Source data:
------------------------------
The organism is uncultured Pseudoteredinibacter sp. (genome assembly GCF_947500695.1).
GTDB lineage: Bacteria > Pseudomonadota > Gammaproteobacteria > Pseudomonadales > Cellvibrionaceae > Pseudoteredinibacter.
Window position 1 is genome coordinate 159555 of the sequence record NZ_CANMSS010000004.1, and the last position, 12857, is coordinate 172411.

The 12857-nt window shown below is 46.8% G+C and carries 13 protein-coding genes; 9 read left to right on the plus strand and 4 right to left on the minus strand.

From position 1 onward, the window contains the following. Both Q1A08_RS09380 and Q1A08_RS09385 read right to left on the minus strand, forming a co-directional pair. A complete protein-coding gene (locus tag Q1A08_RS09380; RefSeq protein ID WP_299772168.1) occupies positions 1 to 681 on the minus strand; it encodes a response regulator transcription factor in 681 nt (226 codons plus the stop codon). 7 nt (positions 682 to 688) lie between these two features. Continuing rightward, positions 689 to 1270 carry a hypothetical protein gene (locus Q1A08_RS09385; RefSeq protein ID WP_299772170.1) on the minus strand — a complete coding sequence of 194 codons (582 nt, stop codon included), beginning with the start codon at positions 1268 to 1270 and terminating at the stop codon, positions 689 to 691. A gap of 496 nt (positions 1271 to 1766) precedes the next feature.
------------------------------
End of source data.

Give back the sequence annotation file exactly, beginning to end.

The organism is uncultured Pseudoteredinibacter sp. (genome assembly GCF_947500695.1).
GTDB lineage: Bacteria > Pseudomonadota > Gammaproteobacteria > Pseudomonadales > Cellvibrionaceae > Pseudoteredinibacter.
Window position 1 is genome coordinate 159555 of the sequence record NZ_CANMSS010000004.1, and the last position, 12857, is coordinate 172411.

The 12857-nt window shown below is 46.8% G+C and carries 13 protein-coding genes; 9 read left to right on the plus strand and 4 right to left on the minus strand.

From position 1 onward, the window contains the following. Both Q1A08_RS09380 and Q1A08_RS09385 read right to left on the minus strand, forming a co-directional pair. A complete protein-coding gene (locus tag Q1A08_RS09380; RefSeq protein ID WP_299772168.1) occupies positions 1 to 681 on the minus strand; it encodes a response regulator transcription factor in 681 nt (226 codons plus the stop codon). 7 nt (positions 682 to 688) lie between these two features. Continuing rightward, positions 689 to 1270 carry a hypothetical protein gene (locus Q1A08_RS09385; RefSeq protein ID WP_299772170.1) on the minus strand — a complete coding sequence of 194 codons (582 nt, stop codon included), beginning with the start codon at positions 1268 to 1270 and terminating at the stop codon, positions 689 to 691. A gap of 496 nt (positions 1271 to 1766) precedes the next feature.